D 1.0 was pretty straightforward stuff, being features that were adapted from well-trod experience in other languages. D 2.0 has ventured into unexplored territory that doesn't have a track record in other languages. Since these capabilities are unproven, they generate some healthy scepticism. Only time will tell.
Have you ever seen the language used in a way that was not originally intended? If so, what was it? And did it or didn't it work?
There have been too many to list them all, but a couple examples are Don Clugston and Andrei Alexandrescu. They never cease to amaze me with how they use D. They often push the language beyond its limits, which turns into some powerful motivation to extend those limits and make it work. Don's presentation in the afore-mentioned video is a good example. You can see a glimpse of Andrei's work in, for example, the algorithms library at http://www.digitalmars.com/d/2.0/phobos/std_algorithm.html.
Do you still consider D to be a language "under development"?
A language that is not under development is a language that is not being used. D is under development, and will stay that way as long as people use it. C++, Java, Python, PERL, etc., are also widely used and are still under development.
Are changes still being made to the language or are you focusing on removing bugs right now?
I spend about half of my efforts fixing bugs and supporting existing releases, and the other half working on the future design of D 2.0.
Do you agree that the lack of support from many IDEs currently is a problem for the languages popularity right now?
There are many editors and IDEs that support D now: http://www.prowiki.org/wiki4d/wiki.cgi?EditorSupport
How do you react to criticism such as the comment below, taken from Wikipedia? "The standard library in D is called Phobos. Some members of the D community think Phobos is too simplistic and that it has numerous quirks and other issues, and a replacement of the library called Tango was written. However, Tango and Phobos are at the moment incompatible due to different run-time libraries (the garbage collector, threading support, etc). The existence of two libraries, both widely in use, could lead to significant problems where some packages use Phobos and others use Tango."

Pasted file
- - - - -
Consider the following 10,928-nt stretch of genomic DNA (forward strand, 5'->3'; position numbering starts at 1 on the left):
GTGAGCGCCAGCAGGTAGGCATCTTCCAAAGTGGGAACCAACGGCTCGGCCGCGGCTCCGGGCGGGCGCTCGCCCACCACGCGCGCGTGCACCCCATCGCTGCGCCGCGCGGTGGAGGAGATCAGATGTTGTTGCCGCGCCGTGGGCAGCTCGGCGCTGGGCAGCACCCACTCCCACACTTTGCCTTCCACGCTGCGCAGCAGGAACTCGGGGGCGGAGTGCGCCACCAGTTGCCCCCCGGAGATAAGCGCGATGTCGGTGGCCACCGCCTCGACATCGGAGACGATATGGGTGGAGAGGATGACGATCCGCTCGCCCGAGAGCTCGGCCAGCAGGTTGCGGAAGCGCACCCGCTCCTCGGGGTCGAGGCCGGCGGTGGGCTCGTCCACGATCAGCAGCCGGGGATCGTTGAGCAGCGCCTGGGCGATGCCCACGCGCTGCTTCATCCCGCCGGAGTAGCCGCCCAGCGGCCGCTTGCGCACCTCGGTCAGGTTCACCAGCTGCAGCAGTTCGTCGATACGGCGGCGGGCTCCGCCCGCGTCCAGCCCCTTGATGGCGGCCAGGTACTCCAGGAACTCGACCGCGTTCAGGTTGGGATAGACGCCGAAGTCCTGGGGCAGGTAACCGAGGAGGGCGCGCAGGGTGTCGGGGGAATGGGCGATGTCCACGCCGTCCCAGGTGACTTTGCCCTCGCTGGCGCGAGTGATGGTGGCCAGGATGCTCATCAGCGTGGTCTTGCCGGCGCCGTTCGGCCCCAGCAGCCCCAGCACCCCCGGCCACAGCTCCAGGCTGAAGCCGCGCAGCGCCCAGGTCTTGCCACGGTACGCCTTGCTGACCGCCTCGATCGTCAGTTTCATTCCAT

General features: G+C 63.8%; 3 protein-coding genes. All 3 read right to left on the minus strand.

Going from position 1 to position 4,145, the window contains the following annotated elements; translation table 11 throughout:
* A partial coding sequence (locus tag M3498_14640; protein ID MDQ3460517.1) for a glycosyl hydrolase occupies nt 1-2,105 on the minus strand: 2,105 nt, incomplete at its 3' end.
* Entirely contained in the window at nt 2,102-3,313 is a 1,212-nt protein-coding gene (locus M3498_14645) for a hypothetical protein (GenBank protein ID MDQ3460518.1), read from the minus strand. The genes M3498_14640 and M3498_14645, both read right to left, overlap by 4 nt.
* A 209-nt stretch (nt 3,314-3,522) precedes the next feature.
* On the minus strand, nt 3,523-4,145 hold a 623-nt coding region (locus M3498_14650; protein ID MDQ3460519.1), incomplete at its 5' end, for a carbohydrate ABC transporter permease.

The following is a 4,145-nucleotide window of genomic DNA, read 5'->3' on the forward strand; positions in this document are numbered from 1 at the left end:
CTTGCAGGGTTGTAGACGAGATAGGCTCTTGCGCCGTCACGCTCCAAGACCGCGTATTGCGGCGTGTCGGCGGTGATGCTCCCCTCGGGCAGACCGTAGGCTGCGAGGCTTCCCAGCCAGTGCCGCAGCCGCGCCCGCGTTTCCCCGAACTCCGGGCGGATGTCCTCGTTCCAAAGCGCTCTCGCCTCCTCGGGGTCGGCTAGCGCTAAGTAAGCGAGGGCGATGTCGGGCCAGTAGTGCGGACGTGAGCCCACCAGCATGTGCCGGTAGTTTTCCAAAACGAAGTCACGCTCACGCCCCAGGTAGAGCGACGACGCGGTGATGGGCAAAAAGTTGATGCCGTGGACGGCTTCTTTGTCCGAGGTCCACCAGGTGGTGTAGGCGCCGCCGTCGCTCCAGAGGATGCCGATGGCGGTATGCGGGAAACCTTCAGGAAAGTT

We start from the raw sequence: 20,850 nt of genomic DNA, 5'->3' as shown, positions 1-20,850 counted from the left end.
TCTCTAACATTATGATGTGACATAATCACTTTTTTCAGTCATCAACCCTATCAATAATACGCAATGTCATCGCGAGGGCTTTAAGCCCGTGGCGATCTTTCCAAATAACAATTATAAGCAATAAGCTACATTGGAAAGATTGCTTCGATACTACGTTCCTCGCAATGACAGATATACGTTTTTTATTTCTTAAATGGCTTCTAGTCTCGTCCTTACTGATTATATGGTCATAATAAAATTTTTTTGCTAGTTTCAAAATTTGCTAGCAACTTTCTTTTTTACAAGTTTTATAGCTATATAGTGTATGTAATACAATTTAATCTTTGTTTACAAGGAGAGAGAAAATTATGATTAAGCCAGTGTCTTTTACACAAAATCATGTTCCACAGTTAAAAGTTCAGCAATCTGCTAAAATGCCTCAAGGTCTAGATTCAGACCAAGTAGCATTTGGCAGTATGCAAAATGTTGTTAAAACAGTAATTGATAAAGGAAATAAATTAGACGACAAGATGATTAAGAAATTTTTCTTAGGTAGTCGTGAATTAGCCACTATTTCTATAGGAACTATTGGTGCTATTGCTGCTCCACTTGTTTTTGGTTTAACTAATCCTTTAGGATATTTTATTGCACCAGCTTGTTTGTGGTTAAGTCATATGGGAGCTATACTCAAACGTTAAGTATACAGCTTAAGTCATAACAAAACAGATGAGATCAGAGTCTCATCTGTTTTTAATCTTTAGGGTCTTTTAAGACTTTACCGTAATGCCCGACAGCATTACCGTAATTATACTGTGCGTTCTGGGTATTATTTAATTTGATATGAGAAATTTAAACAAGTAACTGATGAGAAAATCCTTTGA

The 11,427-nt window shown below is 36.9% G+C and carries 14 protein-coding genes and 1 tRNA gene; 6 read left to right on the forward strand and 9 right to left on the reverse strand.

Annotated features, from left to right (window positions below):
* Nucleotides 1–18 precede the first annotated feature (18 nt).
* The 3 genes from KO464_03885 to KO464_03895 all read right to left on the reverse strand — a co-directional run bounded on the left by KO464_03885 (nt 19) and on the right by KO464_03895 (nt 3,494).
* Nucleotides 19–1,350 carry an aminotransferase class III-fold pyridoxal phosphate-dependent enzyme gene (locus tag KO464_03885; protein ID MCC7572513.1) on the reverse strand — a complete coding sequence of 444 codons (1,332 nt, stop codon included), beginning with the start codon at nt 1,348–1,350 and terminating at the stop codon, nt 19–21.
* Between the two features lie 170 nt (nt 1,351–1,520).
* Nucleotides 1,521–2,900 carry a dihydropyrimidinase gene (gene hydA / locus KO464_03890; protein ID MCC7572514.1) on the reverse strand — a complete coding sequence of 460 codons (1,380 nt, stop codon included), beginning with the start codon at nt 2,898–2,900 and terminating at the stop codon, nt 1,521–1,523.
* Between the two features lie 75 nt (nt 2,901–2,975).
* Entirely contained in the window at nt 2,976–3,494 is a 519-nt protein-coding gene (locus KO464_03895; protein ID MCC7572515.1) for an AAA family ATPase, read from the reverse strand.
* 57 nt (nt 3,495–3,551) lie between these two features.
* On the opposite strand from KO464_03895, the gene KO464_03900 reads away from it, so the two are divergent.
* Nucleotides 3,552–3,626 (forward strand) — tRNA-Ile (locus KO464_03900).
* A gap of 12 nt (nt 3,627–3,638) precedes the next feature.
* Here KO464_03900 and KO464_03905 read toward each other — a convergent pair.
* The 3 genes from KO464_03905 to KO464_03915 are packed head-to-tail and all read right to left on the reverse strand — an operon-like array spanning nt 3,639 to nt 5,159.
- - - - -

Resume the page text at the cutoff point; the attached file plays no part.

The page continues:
It's a valid criticism. We're working with the Tango team to erase the compatibility issues between them, so that a user can mix and match what they need from both libraries.
In your opinion, what lasting legacy has D brought to computer development?
D demonstrates that it is possible to build a powerful programming language that is both easy to use and generates fast code. I expect we'll see a lot of D's pioneering features and feature combinations appearing in other languages.
Where do you envisage D's future lying?
D will be the first choice of languages for systems and applications work that require high performance along with high programmer productivity.
Where do you see computer programming languages heading in the future, particularly in the next 5 to 20 years?
The revolution coming is large numbers of cores available in the CPUs. That means programming languages will have to adapt to make it much easier to take advantage of those cores. Andrei's presentation gives a taste of what's to come.
Do you have any advice for up-and-coming programmers?
Ignore all the people who tell you it can't be done. Telling you it can't be done means you're on the right track.
Is there anything else you'd like to add?
Yes. D isn't just my effort. An incredible community has grown up around it and contribute daily to it. Three books are out on D now and more are on the way. The community has created and released powerful libraries, debuggers, and IDEs for D. Another D compiler has been created to work with gcc, called gdc, and a third is being developed for use with LLVM. Proposals for new language features appear almost daily. D has an embarrassment of riches in the people contributing to it.
Oh, and I'm having a great time.